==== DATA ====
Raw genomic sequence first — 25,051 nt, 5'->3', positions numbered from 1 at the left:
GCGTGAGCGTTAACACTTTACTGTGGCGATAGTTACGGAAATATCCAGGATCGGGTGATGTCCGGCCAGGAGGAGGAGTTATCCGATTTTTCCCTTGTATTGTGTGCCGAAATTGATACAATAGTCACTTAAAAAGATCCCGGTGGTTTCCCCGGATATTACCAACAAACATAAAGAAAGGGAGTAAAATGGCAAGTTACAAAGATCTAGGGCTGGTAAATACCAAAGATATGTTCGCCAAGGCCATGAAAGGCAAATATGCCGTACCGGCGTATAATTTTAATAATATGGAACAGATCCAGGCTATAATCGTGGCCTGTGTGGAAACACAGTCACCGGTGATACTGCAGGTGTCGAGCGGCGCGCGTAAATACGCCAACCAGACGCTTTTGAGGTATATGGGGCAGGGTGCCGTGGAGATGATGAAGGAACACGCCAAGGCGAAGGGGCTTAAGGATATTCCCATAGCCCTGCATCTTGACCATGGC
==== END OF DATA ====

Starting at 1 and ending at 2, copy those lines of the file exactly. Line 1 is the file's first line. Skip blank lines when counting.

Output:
Raw genomic sequence first — 25,051 nt, 5'->3', positions numbered from 1 at the left:
GCGTGAGCGTTAACACTTTACTGTGGCGATAGTTACGGAAATATCCAGGATCGGGTGATGTCCGGCCAGGAGGAGGAGTTATCCGATTTTTCCCTTGTATTGTGTGCCGAAATTGATACAATAGTCACTTAAAAAGATCCCGGTGGTTTCCCCGGATATTACCAACAAACATAAAGAAAGGGAGTAAAATGGCAAGTTACAAAGATCTAGGGCTGGTAAATACCAAAGATATGTTCGCCAAGGCCATGAAAGGCAAATATGCCGTACCGGCGTATAATTTTAATAATATGGAACAGATCCAGGCTATAATCGTGGCCTGTGTGGAAACACAGTCACCGGTGATACTGCAGGTGTCGAGCGGCGCGCGTAAATACGCCAACCAGACGCTTTTGAGGTATATGGGGCAGGGTGCCGTGGAGATGATGAAGGAACACGCCAAGGCGAAGGGGCTTAAGGATATTCCCATAGCCCTGCATCTTGACCATGGC